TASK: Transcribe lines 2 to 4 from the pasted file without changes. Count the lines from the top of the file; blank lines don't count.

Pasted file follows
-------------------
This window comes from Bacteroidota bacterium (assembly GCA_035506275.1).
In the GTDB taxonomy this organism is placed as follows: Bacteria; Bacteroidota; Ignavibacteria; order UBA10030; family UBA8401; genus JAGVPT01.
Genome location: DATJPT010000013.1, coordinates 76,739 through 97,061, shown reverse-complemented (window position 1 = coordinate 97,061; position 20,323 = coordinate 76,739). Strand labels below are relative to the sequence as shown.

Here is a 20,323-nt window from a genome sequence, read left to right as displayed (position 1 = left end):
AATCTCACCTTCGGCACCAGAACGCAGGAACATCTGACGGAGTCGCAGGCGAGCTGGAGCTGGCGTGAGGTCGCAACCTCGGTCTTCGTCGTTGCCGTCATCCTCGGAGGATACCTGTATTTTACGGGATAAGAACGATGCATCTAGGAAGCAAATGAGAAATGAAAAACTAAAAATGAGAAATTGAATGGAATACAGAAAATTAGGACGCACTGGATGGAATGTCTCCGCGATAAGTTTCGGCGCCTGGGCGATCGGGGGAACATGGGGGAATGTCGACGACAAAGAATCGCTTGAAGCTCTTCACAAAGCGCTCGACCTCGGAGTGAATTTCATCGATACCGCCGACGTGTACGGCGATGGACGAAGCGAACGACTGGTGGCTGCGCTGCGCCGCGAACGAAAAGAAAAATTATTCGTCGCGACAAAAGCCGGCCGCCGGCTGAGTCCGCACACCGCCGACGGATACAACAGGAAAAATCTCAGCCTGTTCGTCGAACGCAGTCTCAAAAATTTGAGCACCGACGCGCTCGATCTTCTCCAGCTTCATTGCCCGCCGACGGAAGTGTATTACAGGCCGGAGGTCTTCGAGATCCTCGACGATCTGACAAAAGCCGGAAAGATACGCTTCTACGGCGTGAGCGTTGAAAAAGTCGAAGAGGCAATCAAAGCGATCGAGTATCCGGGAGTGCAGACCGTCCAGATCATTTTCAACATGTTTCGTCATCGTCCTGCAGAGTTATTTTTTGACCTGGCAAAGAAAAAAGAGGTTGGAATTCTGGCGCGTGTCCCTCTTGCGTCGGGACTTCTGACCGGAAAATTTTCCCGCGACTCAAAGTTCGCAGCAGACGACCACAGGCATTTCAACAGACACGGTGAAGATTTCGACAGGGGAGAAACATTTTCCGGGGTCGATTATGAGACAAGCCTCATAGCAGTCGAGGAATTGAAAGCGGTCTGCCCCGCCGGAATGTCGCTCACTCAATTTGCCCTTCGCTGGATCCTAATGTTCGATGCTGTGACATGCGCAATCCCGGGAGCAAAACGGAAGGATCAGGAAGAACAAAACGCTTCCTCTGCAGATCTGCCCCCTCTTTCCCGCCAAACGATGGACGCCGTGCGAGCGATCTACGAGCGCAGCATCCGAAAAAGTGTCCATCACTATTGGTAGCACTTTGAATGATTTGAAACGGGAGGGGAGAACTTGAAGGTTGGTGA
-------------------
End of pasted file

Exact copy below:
In the GTDB taxonomy this organism is placed as follows: Bacteria; Bacteroidota; Ignavibacteria; order UBA10030; family UBA8401; genus JAGVPT01.
Genome location: DATJPT010000013.1, coordinates 76,739 through 97,061, shown reverse-complemented (window position 1 = coordinate 97,061; position 20,323 = coordinate 76,739). Strand labels below are relative to the sequence as shown.

Here is a 20,323-nt window from a genome sequence, read left to right as displayed (position 1 = left end):